From 1982 to 1984, he worked as an R&D Engineer in the Reliability Physics Department, VEB Gleichrichterwerk, Stahnsdorf, Germany. From 1984 to 1989, he was Research and Teaching Assistant and later on Postdoc at the Physics Department and the Computer Science Department, Bauhaus-University Weimar. From 1990 to 1992, he worked as a Senior Researcher in the Electromagnetic Fields Theory Group at the Darmstadt University of Technology, Germany. From 1993 to 2004 he was with the Computer Science Department of the University of Dortmund. In 1997 he became a DFG (German Research Foundation) Heisenberg Fellow. He was leader of a working group and from 2003 to 2004 professor of computer science. Since 2004 he is professor of computer science at the Vorarlberg University of Applied Sciences, Austria. His main research area is the theory of evolutionary algorithms. He is author of the book "The Theory of Evolution Strategies" (Heidelberg: Springer-Verlag, 2001) and author/coauthor of more than 100 papers.

Dr. Beyer serves as an Associate Editor for the IEEE Transactions on Evolutionary Computation since 1997 and for the Journal of Evolutionary Computation (MIT-Press). He served as guest editor for the Journals "Natural Computing" and "Genetic Programming and Evolvable Machines." He was co-organizer of the Dagstuhl-Seminar series on ``Theory of Evolutionary Algorithms'' (in 2000, 2002, and 2004). He served as Editor-in-Chief of the Genetic and Evolutionary Computation Conference (GECCO) 2005 and was/is program co-chair of the Conferences GECCO-2000, GECCO-2003, GECCO-2004, GECCO-2007, GECCO-2009, and Parallel Problem Solving from Nature (PPSN) in 2002 and 2006.


Nikolaus Hansen

He is a research scientist at The French National Institute for Research in Computer Science and Control (INRIA). Educated in medicine and mathematics, he received a Ph.D. in civil engineering in 1998 from the Technical University Berlin under Ingo Rechenberg. Before he joined INRIA, he has been working in applied artificial intelligence and genomics, and he has done research in evolutionary computation and computational science at the Technical University Berlin and the ETH Zurich. His main research interests are learning and adaptation in evolutionary computation and the development of algorithms applicable in practice. The latter is also the motivation behind his interest and initiative in the benchmarking of algorithms.


Steffen Finck

He received the Diploma in aeronautical engineering from the University of Stuttgart, Stuttgart, Germany in 2006. During his study he participated in an exchange program at the Rose-Hulman Institute of Technology, Terre-Haute, USA from which he received a MSc degree in mechanical engineering in 2004. Since end of 2006 he is a PhD-student at the FH Vorarlberg University of Applied Sciences in Dornbirn, Austria. His PhD is concerned with direct search methods under the influence of noise.


Raymond Ros

He graduated from the Ecole Superieure de Physique et de Chimie Industrielles (Paris, France) and obtained a MSc in Computer Science from the Universite Paris-Sud in 2005. Since 2009, he holds a position of expert engineer in the French National Institute for Research in Computer Science and Control (INRIA) as he prepares his PhD under Nikolaus Hansen and Michele Sebag in the University of Paris-Sud on benchmarking continuous optimization algorithms and developing evolutionary algorithms for large-scale problems.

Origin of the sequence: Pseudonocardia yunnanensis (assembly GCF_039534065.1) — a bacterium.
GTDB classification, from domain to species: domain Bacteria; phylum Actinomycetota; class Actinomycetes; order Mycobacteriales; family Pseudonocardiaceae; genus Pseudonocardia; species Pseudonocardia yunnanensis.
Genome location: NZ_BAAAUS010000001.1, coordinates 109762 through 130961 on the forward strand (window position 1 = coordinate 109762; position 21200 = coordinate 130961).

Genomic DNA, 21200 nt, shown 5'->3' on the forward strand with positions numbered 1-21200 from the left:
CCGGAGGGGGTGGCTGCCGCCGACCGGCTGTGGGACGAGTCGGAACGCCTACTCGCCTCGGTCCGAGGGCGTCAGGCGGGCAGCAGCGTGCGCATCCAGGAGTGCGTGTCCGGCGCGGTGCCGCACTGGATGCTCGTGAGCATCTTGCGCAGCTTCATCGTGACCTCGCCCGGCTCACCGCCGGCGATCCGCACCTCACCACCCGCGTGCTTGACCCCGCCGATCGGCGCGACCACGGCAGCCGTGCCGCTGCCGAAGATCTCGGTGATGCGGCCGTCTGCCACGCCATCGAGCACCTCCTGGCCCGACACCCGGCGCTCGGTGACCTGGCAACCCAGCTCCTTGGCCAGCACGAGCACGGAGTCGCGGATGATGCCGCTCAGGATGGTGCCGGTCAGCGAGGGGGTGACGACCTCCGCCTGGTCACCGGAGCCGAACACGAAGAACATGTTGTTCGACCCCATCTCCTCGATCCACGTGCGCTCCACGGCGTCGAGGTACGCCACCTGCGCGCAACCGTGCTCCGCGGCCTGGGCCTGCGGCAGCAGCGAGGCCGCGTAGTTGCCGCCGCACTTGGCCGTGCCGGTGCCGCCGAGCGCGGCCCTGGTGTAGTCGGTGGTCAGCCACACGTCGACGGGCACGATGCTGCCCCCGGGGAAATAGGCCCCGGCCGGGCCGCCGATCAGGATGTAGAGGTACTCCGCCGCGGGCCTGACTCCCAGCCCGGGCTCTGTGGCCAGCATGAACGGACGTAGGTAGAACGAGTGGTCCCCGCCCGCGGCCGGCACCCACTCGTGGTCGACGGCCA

Petr Posik

He recieved his Diploma degree in Technical Cybernetics in 2001 and Ph.D. in Artificial Intelligence and Biocybernetics in 2007, both from the Czech Technical University in Prague, Czech Republic. From 2001 to 2004 he also worked as statistician, analyst and lecturer for StatSoft, Czech Republic. Since 2005 he works as a researcher in the Intelligent Data Analysis Group, Department of Cybernetics at the Czech Technical University. Being on the boundary of optimization, statistics and machine learning, his research interests are aimed at improving the characteristics of evolutionary algorithms with techniques of statistical machine learning. He also serves as a reviewer for several journals and conferences in the evolutionary-computation field.


Evolutionary Computation and Multi-Agent Systems and Simulation (ECoMASS) - Fourth Annual Workshop

Evolutionary computation (EC) and multi-agent systems and simulation (MASS) both involve populations of agents. EC is a learning technique by which a population of individual agents adapts according to the selection pressures exerted by an environment; MASS seeks to understand how to coordinate the actions of a population of (possibly selfish) autonomous agents that share an environment so that some outcome is achieved.

Both EC and MASS have top-down and bottom-up features. For example, some aspects of multi-agent system engineering (e.g., mechanism design) are concerned with how top-down structure can constrain individual decisions. Similarly, most work in EC is concerned with how to engineer selective pressures to drive the evolution of individuals towards some desired goal. Multi-agent simulation (also called agent-based modeling) addresses the bottom-up issue of how collective behavior emerges from individual action. Likewise, the study of evolutionary dynamics within EC often considers how population-level phenomena emerge from individual-level interactions. Thus, at a high level, we may view EC and MASS as examining analogous processes. It is therefore natural to consider how EC may be relevant to MASS, and vice versa; indeed, applications and techniques from one field have often made use of technologies and algorithms from the other field.